Monday, October 29, 2007
Talking to some fellow Sox fans the past few days, a few of them mentioned their desire to see the Red Sox win at Fenway. They actually wanted the Rockies to win two games in Denver just so the Sox could celebrate winning a World Series at home. These people are stupid, and very forgetful. Could you imagine going back in time to 1986 or 1975 or 1967 or 1946 or 1932 and telling a Red Sox fan "I won't be 100% happy unless the Sox win it in Fenway." You'd get slapped in the face.
This is the first time the Red Sox have won multiple World Series in the same decade since the 1910s. That is also the only decade during which the Sox won it multiple times. The three year gap in between the 2004 title and this one is the shortest title gap since the two year gap between the 1916 and 1918 championships.
This is unreal. It just doesn't feel like it actually happened. It's not supposed to happen. A fluke World Series in 2004 was maybe possible, but to win two out of four? That can't happen, right?
But then one looks at how this team was built, and one realizes that it is very possible. Josh Beckett was a failure last season, but he still had amazing stuff. He became more of a pitcher this year, and if he doesn't win the Cy Young it will be a joke considering the performances of Carmona and Sabathia in the playoffs (I know that awards are voted on before the playoffs, but it will still be funny if Sabathia or Carmona get it). Behind Beckett were question marks, but they were deep in question marks. Matsuzaka, Wakefield, Schilling, Bucholz, Lester, and Tavarez all had impressive stretches of starts.
Then there was that bullpen. The best bullpen in baseball. It wasn't the deepest, and there were lots of guys in there who should seriously consider playing percussion instruments as their first job instead of playing baseball. However, the back end of it was extremely good.
Moreover, the bullpen was managed beautifully by Francona and Farrell. After Papelbon ran out of gas last season, the Sox used him carefully throughout 2007. They never had him pitch more than 2 days in a row, and they tried to keep his workload as regular as possible. Okajima was a huge help in this matter, as he was able to close out games when Papelbon was unavailable. Okajima also allowed the Sox to keep Papelbon in the pen until the 9th inning. Mike Lowell was the MVP of the team, but Okajima was a very close second. Dollar for dollar, Okajima was the best investment on the Sox. The amount of energy Papelbon still had in October is a credit to Francona and Farrell.
When the Yankees came surging back, many fans in Boston moaned about the Red Sox resting Okajima, Youkilis, Manny, and Ortiz. But the post-season performances of these guys more than justified the rest they were given.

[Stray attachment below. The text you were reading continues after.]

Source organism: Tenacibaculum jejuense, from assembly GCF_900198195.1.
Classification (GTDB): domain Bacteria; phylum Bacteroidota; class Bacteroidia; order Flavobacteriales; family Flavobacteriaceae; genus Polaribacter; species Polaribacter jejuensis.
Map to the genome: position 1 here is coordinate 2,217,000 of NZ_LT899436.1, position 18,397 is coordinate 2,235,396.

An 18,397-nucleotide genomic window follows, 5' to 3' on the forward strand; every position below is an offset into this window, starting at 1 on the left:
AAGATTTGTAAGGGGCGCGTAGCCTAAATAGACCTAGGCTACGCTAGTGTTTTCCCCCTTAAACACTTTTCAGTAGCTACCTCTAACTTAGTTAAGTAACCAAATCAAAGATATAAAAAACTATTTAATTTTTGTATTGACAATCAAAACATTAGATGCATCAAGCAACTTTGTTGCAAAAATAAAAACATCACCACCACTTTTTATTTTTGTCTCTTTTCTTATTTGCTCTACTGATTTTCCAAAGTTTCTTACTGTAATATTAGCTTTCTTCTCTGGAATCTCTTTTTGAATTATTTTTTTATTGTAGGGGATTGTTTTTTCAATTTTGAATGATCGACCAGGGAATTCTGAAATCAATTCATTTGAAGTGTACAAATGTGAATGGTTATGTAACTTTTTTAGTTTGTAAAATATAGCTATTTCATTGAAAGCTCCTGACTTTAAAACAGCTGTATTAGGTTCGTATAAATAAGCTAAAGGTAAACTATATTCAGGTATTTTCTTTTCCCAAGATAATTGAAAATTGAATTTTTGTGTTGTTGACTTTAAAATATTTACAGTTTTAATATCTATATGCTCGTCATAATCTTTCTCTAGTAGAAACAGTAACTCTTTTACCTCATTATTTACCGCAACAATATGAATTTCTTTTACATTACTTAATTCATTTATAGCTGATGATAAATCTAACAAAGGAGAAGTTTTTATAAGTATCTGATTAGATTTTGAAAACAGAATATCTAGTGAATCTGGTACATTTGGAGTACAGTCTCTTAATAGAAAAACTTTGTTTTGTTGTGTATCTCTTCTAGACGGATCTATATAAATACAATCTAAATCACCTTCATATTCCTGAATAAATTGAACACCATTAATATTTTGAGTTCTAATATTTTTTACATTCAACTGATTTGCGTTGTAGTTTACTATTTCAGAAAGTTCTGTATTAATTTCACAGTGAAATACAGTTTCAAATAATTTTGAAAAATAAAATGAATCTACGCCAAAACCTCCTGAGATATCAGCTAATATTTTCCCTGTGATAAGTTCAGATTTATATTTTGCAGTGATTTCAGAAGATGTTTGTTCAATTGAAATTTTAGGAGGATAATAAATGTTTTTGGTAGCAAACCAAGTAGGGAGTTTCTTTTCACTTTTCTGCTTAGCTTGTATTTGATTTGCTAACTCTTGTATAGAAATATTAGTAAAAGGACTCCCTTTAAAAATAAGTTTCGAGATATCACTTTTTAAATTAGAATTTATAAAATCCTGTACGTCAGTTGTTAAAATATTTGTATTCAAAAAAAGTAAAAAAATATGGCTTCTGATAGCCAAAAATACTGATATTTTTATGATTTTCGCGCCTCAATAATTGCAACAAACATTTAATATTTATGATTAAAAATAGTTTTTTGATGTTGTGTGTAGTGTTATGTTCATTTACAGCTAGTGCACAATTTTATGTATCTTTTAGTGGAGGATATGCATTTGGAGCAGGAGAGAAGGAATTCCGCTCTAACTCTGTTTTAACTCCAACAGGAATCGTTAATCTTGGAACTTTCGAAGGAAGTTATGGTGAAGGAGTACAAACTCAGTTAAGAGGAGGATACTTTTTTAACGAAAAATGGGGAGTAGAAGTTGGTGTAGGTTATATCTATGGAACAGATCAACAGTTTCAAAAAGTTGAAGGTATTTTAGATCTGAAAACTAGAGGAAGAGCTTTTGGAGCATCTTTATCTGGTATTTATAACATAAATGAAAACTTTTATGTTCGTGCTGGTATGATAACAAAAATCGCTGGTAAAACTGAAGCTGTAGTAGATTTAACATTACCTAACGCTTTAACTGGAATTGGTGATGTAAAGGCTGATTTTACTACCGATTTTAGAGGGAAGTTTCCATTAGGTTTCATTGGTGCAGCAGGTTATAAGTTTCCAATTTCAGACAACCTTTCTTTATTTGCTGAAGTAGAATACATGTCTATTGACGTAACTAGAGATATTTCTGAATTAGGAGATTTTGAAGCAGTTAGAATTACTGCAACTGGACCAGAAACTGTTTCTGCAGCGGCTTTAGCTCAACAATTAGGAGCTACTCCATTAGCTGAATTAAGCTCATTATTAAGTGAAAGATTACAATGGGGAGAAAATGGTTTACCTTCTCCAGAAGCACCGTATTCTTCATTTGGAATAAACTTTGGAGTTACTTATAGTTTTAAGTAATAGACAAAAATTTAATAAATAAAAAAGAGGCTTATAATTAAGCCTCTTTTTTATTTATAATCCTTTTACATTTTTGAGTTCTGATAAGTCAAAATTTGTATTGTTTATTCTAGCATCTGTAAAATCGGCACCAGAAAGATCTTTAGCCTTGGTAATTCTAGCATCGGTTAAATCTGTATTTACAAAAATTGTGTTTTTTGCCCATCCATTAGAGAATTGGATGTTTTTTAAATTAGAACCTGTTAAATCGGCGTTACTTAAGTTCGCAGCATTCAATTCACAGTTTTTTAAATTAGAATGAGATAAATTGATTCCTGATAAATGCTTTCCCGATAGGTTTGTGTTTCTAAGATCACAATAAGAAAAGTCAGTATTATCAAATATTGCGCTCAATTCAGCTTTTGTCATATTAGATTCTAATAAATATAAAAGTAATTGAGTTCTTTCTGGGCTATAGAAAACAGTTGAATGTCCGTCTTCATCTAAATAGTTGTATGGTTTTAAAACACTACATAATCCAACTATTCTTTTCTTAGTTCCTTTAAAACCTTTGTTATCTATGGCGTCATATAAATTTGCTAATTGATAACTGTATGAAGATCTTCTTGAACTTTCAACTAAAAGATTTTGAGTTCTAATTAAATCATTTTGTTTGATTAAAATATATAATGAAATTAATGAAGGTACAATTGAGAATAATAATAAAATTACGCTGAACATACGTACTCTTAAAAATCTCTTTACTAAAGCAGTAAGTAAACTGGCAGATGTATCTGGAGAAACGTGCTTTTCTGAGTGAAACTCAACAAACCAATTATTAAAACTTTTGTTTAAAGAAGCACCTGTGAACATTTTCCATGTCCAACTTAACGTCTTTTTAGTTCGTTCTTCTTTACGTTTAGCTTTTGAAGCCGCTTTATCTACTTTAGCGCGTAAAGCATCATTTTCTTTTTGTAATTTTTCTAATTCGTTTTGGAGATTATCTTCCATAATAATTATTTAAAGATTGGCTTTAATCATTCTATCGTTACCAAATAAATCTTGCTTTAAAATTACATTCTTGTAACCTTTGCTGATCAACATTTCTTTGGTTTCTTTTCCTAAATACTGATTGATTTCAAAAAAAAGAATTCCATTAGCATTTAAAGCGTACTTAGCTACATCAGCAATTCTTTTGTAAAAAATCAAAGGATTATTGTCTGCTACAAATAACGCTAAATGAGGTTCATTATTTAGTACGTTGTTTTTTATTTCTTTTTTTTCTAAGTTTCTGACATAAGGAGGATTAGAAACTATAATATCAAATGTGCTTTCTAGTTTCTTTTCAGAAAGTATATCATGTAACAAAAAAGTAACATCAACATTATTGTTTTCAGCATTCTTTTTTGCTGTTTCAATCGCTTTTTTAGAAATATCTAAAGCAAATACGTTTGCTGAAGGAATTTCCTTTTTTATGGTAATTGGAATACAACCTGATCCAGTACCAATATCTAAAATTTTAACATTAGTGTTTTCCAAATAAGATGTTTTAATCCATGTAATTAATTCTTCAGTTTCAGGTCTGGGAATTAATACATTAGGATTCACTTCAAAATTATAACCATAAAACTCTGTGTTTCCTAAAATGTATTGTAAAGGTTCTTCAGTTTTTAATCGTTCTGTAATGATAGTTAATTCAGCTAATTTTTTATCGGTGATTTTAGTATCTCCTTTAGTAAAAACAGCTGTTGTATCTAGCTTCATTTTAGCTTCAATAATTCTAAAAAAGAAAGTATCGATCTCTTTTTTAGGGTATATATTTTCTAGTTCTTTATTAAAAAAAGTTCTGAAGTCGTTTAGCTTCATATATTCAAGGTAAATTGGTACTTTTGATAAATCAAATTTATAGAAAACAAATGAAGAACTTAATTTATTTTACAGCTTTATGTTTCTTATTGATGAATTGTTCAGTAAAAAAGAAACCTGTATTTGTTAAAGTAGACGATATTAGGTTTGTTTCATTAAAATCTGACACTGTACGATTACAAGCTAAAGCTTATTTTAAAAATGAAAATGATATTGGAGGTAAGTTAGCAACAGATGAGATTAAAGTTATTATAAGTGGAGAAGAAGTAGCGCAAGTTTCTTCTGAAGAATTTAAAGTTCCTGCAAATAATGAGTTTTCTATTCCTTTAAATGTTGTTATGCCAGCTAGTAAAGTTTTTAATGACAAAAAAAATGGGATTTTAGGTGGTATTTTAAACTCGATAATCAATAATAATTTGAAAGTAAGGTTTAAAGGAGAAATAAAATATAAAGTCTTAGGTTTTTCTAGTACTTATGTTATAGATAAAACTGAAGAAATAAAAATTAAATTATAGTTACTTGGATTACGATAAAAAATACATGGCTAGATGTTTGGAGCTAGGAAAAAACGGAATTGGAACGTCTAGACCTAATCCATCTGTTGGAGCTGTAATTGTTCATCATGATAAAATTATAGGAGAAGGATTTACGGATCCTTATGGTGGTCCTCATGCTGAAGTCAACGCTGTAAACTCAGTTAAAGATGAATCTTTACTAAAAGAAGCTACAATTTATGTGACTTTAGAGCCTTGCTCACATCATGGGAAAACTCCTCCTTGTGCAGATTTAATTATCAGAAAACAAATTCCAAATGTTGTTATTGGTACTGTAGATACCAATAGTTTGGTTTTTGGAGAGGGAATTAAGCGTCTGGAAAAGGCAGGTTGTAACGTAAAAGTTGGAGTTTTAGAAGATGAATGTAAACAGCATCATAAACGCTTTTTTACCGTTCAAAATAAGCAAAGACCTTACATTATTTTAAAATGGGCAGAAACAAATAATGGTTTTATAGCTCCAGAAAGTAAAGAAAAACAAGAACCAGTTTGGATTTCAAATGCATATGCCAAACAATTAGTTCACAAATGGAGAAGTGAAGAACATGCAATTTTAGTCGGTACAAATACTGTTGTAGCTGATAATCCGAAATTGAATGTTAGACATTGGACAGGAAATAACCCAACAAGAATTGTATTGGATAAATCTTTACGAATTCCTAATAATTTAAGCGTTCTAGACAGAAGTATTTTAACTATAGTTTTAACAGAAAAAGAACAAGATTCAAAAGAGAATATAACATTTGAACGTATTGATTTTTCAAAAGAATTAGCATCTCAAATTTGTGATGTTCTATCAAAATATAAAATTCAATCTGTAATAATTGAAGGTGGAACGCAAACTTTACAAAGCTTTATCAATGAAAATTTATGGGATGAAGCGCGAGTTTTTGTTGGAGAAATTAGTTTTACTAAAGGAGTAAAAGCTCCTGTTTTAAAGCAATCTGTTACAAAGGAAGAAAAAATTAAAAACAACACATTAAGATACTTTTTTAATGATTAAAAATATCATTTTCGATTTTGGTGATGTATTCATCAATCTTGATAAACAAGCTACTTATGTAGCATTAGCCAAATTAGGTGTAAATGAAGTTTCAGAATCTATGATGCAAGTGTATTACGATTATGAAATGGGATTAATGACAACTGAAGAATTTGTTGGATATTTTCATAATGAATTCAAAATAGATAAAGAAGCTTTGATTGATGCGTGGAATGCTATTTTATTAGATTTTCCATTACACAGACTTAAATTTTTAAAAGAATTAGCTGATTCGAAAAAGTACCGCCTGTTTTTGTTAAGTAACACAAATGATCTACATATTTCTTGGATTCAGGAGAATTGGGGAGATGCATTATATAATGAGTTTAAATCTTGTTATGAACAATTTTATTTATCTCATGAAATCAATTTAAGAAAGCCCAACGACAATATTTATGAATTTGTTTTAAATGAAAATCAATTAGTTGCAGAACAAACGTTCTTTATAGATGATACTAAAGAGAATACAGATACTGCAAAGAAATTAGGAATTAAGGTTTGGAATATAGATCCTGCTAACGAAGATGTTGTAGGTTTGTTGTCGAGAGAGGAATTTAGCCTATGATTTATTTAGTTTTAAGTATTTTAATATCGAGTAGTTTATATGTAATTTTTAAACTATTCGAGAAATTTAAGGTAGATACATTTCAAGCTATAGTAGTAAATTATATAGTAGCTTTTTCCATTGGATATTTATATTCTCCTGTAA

The Red Sox offense also deserves a great deal of credit. It was not the best offense we've seen in Boston, not by a longshot. But it still had the potential to score sufficient runs to win any kind of game. Mike Lowell's contributions behind Manny and Ortiz were invaluable. Youkilis' hot stretch in May fueled the Sox for more than a month. Pedroia was the Rookie of the Year. And even though Drew and Lugo sucked in the regular season, they are still good players, and both came through in the post-season, Drew more than Lugo.
Then there were the youngsters. Pedroia, Bucholz, Papelbon, Delcarmen, and Ellsbury were phenomenal. Lester was also very solid. And these guys will be contributing to the Sox for years to come.
After tomorrow's parade, and a few weeks of afterglow, an interesting off-season will begin to draw the attention of Red Sox Nation. Mike Lowell and Curt Schilling will both be free agents. The aging Tim Wakefield has an option that may or may not be renewed. Alex Rodriguez will be a free agent. Coco Crisp will probably be traded after the emergence of Jacoby Ellsbury. The Red Sox bullpen needs a serious overhaul in middle relief.
But I have faith. This ownership group has built two championship teams. The '04 and '07 squads have very little in common. New first-baseman, new second-baseman, new short-stop, new third-baseman, new center fielder, new right fielder, new closer, new set-up guy, new #1 pitcher, new #3 pitcher, new #5 pitcher(s). But both teams had similar professional attitudes of going to the ballpark and just playing the game. That is a credit to the manager and the general manager.
The Red Sox are champions again! Go nuts, people!